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Article
March 20, 1948

PULMONARY AND CEREBRAL FAT EMBOLISM FOLLOWING INTRAVENOUS ADMINISTRATION OF ETHER THERAPEUTICALLY

Author Affiliations

New York

From the Laboratory Division, Hospital for Joint Diseases.

JAMA. 1948;136(12):827-828. doi:10.1001/jama.1948.72890290001005
Abstract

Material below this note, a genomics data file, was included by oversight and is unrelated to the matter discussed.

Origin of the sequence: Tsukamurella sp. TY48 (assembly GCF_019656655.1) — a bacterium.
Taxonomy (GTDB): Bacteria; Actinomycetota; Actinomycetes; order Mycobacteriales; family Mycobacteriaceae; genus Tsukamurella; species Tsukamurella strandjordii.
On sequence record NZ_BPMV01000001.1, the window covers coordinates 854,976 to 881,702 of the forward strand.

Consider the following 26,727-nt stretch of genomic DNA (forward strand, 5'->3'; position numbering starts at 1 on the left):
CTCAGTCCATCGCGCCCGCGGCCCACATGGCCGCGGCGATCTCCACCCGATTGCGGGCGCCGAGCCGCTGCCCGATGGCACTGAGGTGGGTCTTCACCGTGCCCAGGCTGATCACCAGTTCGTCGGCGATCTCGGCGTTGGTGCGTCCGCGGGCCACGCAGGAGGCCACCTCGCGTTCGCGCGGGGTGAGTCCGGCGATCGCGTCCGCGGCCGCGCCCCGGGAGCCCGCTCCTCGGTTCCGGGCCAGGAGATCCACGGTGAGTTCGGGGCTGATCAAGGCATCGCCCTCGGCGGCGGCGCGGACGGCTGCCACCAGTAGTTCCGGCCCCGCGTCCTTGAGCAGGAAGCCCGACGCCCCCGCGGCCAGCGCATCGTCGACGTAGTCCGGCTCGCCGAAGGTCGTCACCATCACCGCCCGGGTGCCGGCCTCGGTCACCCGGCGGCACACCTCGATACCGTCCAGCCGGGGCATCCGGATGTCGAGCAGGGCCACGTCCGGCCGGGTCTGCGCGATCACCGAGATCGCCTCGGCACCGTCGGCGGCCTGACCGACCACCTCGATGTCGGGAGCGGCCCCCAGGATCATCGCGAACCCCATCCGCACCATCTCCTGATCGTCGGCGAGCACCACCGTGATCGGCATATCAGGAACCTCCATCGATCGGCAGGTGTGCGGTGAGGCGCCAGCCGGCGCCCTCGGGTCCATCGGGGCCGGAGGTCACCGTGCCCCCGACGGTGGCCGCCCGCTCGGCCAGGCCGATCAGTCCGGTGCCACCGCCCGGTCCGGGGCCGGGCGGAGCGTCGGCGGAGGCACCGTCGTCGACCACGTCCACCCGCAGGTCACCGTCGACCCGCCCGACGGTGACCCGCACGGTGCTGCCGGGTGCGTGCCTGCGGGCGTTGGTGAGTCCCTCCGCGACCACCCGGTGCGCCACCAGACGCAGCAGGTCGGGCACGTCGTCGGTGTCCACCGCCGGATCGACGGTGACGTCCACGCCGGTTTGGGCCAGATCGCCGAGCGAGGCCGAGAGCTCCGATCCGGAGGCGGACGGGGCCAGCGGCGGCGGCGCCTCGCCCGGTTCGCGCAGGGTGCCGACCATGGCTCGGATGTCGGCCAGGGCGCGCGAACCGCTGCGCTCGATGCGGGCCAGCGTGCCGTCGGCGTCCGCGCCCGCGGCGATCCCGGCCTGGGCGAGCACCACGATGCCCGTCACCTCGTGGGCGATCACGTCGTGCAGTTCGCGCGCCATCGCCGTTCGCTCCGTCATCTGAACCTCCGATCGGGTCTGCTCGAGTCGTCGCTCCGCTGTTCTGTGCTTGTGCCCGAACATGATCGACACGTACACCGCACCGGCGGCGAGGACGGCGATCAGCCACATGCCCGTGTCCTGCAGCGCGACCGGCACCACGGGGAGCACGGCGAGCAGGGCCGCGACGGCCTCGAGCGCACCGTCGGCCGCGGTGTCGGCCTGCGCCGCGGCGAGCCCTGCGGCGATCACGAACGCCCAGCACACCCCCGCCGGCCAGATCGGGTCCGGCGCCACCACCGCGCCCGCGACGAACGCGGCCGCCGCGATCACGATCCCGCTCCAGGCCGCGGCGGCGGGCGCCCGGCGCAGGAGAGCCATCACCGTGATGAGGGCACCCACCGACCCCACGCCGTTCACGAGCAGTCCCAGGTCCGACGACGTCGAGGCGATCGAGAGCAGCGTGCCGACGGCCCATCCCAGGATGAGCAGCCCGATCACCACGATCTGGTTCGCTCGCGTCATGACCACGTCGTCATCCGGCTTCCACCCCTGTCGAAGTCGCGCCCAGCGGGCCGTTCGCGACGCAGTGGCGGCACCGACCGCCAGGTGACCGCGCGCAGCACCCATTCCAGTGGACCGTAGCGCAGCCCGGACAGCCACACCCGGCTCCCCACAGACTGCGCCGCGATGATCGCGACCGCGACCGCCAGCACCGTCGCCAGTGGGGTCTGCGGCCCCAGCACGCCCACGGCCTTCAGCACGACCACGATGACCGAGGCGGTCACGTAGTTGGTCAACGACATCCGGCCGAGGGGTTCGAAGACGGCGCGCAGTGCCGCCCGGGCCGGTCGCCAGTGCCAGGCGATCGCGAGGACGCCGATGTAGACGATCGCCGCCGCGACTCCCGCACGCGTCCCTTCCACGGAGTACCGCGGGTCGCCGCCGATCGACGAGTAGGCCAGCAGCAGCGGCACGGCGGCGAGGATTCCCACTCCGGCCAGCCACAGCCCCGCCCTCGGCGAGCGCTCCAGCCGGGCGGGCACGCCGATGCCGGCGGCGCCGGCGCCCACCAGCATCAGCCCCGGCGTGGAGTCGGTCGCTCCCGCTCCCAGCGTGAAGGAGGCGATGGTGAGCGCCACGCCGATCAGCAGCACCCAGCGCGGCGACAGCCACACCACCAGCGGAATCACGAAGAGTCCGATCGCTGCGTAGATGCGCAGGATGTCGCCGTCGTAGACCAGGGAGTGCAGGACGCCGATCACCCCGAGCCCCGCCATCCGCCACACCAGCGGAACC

The administration of ether intravenously for the nonsurgical treatment of impending ischemic gangrene has recently been advocated1 as a safe procedure that promotes collateral circulation and affords relief from severe pain. Specifically, the advocates of this method of treatment for peripheral vascular disease recommend the daily infusion of 2 1/2 per cent ether in a liter of isotonic solution of sodium chloride or (for hypertensive patients) dextrose for twelve consecutive days, followed after two days rest by a second course. Some of the complications encountered in carrying out this regimen have already been pointed out by Wirtschafter and Widmann.2 The purpose of this report is to direct attention to another serious complication. In the first case in which the method indicated was employed at this hospital,3 a fatality ensued during the course of treatment, which autopsy showed to have resulted from fat embolism. Inasmuch as the therapeutic regimen

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